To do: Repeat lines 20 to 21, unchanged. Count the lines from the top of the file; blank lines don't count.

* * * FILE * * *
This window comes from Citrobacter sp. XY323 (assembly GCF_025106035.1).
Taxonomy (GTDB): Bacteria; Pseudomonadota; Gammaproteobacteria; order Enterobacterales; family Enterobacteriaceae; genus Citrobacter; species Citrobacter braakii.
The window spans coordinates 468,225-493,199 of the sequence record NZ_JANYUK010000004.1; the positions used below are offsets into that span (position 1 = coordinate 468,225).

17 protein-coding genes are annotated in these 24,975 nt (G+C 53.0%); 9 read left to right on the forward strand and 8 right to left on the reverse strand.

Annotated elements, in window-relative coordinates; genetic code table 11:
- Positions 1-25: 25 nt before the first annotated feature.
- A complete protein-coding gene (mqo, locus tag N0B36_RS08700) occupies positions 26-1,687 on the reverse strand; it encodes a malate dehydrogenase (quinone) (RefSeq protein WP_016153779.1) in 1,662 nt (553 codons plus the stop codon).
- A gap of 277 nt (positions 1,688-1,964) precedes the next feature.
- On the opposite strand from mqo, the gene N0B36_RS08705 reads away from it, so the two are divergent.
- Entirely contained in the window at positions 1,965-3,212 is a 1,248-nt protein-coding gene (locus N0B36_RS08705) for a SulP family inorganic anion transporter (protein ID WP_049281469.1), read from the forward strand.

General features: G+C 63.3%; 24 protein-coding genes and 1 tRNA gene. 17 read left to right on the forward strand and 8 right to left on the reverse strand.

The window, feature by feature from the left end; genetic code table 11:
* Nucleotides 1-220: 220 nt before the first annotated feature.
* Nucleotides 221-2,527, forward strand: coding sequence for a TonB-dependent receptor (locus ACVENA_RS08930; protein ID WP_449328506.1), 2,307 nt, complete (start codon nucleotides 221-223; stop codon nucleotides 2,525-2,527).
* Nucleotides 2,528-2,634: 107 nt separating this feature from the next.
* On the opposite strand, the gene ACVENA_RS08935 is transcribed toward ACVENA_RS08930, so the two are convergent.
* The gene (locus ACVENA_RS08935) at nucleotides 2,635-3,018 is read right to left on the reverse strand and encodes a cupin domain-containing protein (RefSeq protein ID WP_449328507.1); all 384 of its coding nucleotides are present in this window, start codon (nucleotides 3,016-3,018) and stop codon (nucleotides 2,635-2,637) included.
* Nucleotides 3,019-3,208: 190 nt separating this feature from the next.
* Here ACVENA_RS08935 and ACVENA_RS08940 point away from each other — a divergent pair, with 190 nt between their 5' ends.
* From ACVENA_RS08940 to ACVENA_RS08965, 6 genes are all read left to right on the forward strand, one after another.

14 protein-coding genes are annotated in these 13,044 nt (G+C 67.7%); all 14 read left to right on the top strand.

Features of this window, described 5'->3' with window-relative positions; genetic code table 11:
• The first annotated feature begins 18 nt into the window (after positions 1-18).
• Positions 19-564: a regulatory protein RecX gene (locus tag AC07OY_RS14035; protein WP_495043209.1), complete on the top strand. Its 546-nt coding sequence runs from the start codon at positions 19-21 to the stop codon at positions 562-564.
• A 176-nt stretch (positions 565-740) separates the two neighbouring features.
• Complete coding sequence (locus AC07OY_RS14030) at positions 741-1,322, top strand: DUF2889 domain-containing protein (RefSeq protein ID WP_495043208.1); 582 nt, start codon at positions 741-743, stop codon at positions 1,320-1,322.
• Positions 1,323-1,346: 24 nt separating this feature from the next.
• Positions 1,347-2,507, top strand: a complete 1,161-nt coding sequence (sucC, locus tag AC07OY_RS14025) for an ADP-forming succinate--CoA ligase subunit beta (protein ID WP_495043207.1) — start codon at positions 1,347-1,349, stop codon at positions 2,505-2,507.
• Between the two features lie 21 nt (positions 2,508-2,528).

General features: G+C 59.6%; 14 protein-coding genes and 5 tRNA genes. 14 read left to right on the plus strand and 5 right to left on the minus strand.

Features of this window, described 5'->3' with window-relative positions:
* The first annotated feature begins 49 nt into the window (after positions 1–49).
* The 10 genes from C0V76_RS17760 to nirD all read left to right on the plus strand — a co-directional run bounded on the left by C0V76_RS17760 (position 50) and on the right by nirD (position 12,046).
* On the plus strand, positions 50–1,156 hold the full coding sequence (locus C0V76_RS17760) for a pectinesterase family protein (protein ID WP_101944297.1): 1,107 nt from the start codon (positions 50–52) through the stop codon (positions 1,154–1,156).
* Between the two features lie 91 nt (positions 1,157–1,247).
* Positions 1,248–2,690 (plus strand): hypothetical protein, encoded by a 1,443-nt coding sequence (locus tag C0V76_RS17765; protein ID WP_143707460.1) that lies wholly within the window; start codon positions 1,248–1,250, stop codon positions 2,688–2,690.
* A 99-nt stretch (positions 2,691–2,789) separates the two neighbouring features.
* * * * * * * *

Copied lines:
* From ACVENA_RS08940 to ACVENA_RS08965, 6 genes are all read left to right on the forward strand, one after another.

14 protein-coding genes are annotated in these 13,044 nt (G+C 67.7%); all 14 read left to right on the top strand.